Friday, October 2, 2009

Be safe at home and the gym

Since I've been something of a nag all week — Be sure to warm up! And don't forget to cool down! — I might as well continue.

For some reason, October always makes me think of safety. Maybe it's because of those public-service reminders to replace the batteries in our smoke detectors when we turn back the clocks. Or maybe it's because that first chill makes me think of stocking up on supplies for the inevitable power outages when the first heavy snow falls.

But there's a safety-related aspect of my daily life that I recently realized I haven't been paying as much attention to as I should, and that's the fitness equipment I use. I started thinking about this after reading about a recall earlier this year of stability balls. Somehow I managed to miss the story at the time, but more than 3 million balls were recalled after reports of injuries that occurred when the balls burst. Some 47 broken bones and bruises were attributed to this phenomenon, in which the stability balls burst like balloons, sending their users crashing to the floor, in some cases with dumbbells in their hands.

I started thinking about how many times I've used stability balls and other fitness equipment without giving them so much as a cursory inspection. It's been a longstanding bad practice that I've put a quick end to.

It's always a good idea to give the equipment you're about to use a quick inspection. Even at my gym, where the equipment is new and start-of-the-art, safety cannot be assured. I once watched a woman jump off a machine where a cable had just come off a cam, without telling anyone about the problem.

In the case of stability balls and resistance tubing, check them before each use for obvious signs of wear or cuts. Follow the manufacturer's recommendations for inflation of stability balls, and recognize that they have weight limits. Check fitness machines for any loose parts, frayed cables or seat problems. If you have equipment at home such as a stair-stepper or treadmill, follow the manufacturer's recommendations for maintenance.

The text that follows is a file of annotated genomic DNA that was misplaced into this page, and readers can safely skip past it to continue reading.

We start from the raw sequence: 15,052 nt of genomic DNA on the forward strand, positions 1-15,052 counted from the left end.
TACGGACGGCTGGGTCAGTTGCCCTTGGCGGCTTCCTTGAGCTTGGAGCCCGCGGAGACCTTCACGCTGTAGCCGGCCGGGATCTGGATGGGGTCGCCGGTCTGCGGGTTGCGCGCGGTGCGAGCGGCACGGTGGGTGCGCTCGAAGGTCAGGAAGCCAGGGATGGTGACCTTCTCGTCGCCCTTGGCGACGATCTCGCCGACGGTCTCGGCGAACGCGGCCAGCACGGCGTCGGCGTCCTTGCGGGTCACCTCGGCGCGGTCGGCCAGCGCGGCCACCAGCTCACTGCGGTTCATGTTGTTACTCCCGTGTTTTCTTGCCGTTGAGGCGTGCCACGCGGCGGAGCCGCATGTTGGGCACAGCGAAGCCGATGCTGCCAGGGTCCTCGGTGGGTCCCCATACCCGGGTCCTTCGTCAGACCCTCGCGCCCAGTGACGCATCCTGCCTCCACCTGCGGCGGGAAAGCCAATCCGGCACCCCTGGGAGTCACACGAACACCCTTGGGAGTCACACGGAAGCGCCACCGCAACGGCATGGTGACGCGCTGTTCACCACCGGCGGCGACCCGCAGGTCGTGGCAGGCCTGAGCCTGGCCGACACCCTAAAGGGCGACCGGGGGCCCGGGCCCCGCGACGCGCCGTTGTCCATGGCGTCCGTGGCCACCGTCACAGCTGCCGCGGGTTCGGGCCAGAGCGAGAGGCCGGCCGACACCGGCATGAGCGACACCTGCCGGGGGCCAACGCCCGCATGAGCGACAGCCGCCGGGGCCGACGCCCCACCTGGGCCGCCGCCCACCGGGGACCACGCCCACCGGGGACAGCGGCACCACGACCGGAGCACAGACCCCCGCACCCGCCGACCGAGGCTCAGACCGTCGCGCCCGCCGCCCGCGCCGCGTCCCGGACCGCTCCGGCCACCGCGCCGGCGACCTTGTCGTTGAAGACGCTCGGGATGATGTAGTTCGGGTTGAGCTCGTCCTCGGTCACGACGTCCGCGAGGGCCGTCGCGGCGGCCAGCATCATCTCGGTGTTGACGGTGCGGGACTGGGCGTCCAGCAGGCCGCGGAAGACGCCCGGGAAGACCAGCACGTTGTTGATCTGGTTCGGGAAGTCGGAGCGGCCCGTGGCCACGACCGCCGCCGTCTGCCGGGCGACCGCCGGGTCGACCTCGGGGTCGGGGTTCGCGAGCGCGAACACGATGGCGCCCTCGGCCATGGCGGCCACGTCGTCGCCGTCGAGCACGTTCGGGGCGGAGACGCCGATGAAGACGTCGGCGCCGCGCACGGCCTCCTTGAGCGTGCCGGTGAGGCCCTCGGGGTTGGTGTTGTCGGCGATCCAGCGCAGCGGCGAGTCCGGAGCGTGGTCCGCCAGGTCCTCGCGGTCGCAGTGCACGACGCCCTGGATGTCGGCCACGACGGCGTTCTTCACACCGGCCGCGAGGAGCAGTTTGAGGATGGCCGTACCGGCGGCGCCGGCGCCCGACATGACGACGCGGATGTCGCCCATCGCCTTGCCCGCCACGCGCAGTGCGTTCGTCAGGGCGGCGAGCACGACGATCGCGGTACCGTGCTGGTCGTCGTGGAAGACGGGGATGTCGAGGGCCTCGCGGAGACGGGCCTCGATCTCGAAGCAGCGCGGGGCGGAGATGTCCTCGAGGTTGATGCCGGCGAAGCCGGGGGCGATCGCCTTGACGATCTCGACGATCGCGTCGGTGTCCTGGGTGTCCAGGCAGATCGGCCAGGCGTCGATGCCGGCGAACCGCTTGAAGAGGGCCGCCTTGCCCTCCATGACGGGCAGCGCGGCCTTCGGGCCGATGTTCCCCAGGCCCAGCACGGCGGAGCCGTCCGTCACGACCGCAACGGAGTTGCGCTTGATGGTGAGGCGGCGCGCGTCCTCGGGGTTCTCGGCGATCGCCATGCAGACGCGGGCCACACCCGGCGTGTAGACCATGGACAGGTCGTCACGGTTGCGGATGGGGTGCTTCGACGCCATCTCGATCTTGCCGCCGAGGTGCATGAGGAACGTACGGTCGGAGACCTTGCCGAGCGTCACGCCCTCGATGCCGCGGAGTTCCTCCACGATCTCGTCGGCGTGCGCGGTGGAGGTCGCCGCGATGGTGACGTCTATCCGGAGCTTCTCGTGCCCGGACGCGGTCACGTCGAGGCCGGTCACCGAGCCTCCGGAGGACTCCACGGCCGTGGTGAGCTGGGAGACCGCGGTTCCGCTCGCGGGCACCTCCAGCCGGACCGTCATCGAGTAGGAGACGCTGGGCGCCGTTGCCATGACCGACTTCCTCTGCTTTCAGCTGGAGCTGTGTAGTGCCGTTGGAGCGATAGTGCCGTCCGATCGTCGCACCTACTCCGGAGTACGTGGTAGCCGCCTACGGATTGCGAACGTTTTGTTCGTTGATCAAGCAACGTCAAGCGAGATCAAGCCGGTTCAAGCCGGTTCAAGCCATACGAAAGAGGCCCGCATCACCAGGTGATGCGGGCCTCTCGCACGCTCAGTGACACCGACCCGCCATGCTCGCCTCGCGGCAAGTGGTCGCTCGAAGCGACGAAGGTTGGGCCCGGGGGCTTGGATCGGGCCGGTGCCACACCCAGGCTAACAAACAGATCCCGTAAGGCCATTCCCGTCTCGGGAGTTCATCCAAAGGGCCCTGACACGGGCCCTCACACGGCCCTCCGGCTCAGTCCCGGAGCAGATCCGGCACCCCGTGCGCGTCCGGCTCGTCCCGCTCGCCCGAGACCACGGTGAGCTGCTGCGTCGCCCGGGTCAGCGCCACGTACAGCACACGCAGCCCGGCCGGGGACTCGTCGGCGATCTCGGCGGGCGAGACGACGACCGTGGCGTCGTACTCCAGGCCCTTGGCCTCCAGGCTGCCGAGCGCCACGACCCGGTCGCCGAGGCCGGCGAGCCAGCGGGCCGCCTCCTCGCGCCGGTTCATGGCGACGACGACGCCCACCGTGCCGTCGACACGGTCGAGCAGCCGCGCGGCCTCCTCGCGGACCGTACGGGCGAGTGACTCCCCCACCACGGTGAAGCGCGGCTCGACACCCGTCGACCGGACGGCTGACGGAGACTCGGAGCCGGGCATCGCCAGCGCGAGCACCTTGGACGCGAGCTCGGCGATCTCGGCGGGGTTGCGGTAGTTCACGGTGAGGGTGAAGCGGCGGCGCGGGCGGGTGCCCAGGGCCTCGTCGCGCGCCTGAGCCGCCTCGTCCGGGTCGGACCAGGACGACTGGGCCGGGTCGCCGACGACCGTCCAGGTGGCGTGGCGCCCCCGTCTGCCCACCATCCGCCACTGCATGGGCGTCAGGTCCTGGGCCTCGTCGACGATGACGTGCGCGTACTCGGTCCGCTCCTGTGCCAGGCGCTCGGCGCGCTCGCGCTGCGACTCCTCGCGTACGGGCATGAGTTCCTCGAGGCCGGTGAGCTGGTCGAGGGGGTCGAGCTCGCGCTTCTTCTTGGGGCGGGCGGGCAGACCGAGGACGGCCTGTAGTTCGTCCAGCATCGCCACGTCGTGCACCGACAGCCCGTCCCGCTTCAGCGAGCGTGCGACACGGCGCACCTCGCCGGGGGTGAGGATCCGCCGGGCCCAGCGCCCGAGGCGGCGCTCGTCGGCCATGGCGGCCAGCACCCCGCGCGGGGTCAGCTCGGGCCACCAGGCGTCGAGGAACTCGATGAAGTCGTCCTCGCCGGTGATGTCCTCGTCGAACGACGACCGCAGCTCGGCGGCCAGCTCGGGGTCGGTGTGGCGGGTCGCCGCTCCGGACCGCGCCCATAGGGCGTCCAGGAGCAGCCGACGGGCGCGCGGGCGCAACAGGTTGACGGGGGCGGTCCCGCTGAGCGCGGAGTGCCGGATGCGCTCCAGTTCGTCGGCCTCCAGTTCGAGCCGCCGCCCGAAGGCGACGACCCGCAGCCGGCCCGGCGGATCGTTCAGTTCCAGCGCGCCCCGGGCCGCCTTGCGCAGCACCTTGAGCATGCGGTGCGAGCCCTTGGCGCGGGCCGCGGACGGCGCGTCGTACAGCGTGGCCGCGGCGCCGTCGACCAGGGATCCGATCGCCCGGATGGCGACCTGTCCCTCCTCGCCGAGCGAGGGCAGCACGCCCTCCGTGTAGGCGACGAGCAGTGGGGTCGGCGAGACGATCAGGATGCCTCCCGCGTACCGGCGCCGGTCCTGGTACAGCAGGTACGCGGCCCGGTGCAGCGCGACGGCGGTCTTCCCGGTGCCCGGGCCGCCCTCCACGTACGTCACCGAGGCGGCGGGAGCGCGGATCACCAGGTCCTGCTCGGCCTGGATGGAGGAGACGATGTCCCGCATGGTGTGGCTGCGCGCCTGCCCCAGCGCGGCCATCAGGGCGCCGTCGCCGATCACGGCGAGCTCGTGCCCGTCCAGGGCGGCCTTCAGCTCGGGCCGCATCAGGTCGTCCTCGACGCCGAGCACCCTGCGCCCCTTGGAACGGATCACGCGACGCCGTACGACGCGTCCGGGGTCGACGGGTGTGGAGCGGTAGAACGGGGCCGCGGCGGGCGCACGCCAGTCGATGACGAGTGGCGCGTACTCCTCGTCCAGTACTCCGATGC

Anytime your body is moving, there's a chance for injury. Take nothing for granted, and be your own advocate for safety. Being fit does you no good if you're hurt.

Oh, and be sure to change your smoke-detector batteries this fall.


  1. Hey Kathy-

    How about a Rhode to Fitness while walking Gemma? Any suggestions?


  2. oops that was Laurie trying to write as me. You know who I am!

  3. OK. we logged out of her email and on to mine. I am so confused :(

    Anyway, that is still me posting with a Rhode to Fitness with Gemma. Laurie is going back to Chicago in about 2 hours to mourn the loss of the Olympics and do her fitness thing without me.

  4. Laurie/Anne/Anonymous: Walking a dog can be good exercise. And for many people I know, it's the only exercise they get. :-) And depending on your dog, it can be a pretty good workout at that.